Crawford v. StateAnnotate this Case
78 So. 2d 291 (1954)
Jimmie CRAWFORD v. STATE of Alabama.
3 Div. 694.
Supreme Court of Alabama.
October 7, 1954.
Rehearing Denied February 24, 1955.
*292 Philip Noland, Montgomery, for appellant.
Si Garrett, Atty. Gen., Robt. Straub, Asst. Atty. Gen., and Wm. F. Thetford, Circuit Sol., Montgomery, for the State.
Appellant was convicted of murder in the first degree and sentenced to death by electrocution. This appeal here is under the provisions of the automatic appeal statute, Act No. 249, appvd. June 24, 1943, Gen.Acts 1943, p. 217, Code 1940, Tit. 15, § 382(1) et seq., Pocket Part.
The indictment charges that appellant "unlawfully, and with malice aforethought, killed Richard Bibb, by shooting him with a pistol." Appellant pleaded "not guilty".
The evidence clearly shows that appellant shot deceased with a pistol, thereby causing his death. The theory of the defense was that appellant thought that deceased was preparing to inflict bodily harm on him and that the fatal shots were fired in self-defense.
Inasmuch as we have concluded that error was committed during the trial below which compels a reversal of this case, no useful purpose would be served in discussing the evidence in detail.
The last witness for the state, a state toxicologist, testified concerning his qualifications and experience in performing autopsies and conducting ballistic examinations, and also testified that he performed an autopsy on the body of Richard Bibb. After so testifying and giving his opinion, as we understand the evidence, that the fourth shot caused the death, he further testified, in the course of his direct examination, as follows:"Q. Have you an opinion as to the position of Richard Bibb when the fourth shot was fired? A. I have. "Q. In your opinion, what was his position when the fourth shot was fired? A. That he was on the ground."
The only defense interposed in justification of the shooting was that defendant thought the deceased was coming at him with "a stick, or gun, or something on him." The importance of the evidence as to the position of deceased when the fatal shot was fired is apparent.
The courts of this state have long held that it is not competent for a witness, expert or non-expert, to draw conclusions for the jury, from examination of the body of deceased and wounds thereon, as to the relative positions of the parties when the fatal shot was fired. This rule has been established for the reason that, having been given the description and characteristics of the wounds, the jury is equally as competent as the witness to judge and decide the location and position of the participants. Edwardson v. State, 255 Ala. 246, 252, 51 So. 2d 233 (state toxicologist qualified as expert); Roan v. State, 225 Ala. 428, 432, 143 So. 454 (medical expert); Richardson v. State, 204 Ala. 124, 129, 85 So. 789 (non-expert witness); Dumas v. State, 159 Ala. 42, 44, 49 So. 224, 133 Am.St.Rep. 17 (medical expert); Richardson v. State, Ala.App., 65 So. 2d 715 (state toxicologist qualified as expert); Blackburn v. State, 22 Ala.App. 561, 117 So. 614 (undertaker qualified as expert as to pistol wounds); Smith v. State, 22 Ala.App. 36, 37, 111 So. 763 (medical doctor qualified as surgical expert); Gotcher v. State, 19 Ala.App. 269, 270, 97 So. 111 (medical expert); Clark v. State, 18 Ala.App. 209, 211, 91 So. 328 (medical expert); Noble v. State, 14 Ala.App. 9, 10, 70 So. 187 (medical expert); Rigell v. State, 8 Ala.App. 46, 55, 62 So. 977 (medical expert).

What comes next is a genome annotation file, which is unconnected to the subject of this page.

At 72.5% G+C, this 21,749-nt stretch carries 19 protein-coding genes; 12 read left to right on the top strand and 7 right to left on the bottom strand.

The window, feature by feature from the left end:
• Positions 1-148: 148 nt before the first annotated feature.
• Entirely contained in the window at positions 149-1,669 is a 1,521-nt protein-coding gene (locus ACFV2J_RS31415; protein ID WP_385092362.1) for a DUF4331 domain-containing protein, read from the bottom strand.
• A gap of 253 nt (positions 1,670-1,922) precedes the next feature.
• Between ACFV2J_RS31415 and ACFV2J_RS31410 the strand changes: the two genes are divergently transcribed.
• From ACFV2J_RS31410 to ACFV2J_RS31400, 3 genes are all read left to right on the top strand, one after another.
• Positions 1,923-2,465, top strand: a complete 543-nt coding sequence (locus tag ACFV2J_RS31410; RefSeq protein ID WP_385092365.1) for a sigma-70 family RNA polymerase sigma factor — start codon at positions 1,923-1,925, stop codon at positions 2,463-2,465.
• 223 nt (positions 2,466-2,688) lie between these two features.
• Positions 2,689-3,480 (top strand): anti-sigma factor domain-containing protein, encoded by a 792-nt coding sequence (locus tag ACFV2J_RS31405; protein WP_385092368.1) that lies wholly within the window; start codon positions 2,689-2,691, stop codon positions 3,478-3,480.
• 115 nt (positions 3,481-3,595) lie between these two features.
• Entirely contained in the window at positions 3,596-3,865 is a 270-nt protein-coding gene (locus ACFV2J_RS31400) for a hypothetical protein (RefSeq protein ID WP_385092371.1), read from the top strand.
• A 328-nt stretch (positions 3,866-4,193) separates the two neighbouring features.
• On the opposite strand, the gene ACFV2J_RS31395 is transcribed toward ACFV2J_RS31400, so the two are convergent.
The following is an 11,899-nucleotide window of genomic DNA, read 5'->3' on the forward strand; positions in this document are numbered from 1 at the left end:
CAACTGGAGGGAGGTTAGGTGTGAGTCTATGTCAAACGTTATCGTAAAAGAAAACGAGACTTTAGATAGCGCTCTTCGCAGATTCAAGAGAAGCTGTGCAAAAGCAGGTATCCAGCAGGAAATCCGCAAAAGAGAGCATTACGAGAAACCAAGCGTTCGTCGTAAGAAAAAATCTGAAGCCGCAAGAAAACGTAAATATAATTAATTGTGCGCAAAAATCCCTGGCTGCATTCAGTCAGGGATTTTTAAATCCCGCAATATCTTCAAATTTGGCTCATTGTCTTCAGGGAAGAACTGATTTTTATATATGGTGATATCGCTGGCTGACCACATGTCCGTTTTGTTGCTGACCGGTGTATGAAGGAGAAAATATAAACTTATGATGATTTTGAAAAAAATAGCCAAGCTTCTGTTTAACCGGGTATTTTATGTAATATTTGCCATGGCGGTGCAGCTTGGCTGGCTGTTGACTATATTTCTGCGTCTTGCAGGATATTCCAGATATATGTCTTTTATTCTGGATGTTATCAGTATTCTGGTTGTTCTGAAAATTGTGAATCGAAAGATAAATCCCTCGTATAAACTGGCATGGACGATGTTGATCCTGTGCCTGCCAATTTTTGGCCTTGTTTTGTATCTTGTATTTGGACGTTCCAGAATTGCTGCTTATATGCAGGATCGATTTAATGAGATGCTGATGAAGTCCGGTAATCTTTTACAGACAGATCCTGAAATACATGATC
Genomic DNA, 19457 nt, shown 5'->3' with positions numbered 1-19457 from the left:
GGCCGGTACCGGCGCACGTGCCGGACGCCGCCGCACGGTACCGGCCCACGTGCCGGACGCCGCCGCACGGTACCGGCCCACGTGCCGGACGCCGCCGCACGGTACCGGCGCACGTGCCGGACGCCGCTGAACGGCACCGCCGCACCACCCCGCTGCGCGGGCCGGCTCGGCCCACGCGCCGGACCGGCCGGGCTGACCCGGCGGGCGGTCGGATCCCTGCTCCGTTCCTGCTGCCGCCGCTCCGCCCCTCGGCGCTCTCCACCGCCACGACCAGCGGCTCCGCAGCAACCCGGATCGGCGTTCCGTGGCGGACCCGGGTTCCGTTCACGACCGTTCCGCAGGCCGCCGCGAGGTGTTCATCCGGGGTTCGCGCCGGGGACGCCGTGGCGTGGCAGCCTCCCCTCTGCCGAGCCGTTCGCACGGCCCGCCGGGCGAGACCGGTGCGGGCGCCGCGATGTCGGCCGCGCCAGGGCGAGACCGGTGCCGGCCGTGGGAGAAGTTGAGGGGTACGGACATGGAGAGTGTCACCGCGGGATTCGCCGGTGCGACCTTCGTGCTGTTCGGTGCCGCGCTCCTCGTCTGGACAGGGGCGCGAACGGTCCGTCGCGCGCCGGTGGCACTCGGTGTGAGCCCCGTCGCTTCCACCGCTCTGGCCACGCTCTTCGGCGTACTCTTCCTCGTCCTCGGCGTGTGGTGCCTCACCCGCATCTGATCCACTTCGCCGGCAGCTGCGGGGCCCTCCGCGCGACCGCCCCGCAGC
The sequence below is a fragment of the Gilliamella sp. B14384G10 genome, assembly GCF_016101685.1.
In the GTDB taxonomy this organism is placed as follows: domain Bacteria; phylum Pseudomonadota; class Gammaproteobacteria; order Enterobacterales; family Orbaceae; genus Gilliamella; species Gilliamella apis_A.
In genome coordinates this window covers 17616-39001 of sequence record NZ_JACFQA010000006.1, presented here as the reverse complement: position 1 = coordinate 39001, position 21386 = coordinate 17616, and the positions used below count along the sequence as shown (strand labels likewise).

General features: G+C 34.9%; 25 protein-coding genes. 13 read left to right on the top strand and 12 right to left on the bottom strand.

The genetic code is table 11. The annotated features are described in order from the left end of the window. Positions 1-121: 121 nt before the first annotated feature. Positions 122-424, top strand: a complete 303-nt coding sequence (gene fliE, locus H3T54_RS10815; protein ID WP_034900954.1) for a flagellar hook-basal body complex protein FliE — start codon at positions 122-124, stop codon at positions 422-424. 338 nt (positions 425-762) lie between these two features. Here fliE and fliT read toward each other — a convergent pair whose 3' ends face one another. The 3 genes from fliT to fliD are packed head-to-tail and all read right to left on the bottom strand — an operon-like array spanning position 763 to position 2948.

*293 The testimony of the state toxicologist, above quoted, clearly falls within the rule against opinion evidence as to the relative position of the parties at the time the wound was inflicted. Authorities, supra.
For the errors pointed out, the judgment of conviction rendered against the appellant is due to be, and is, reversed and the cause remanded.
On application for rehearing by the state, the original opinion is withdrawn and this opinion substituted. The application for rehearing is denied.
Reversed and remanded.
All the Justices concur.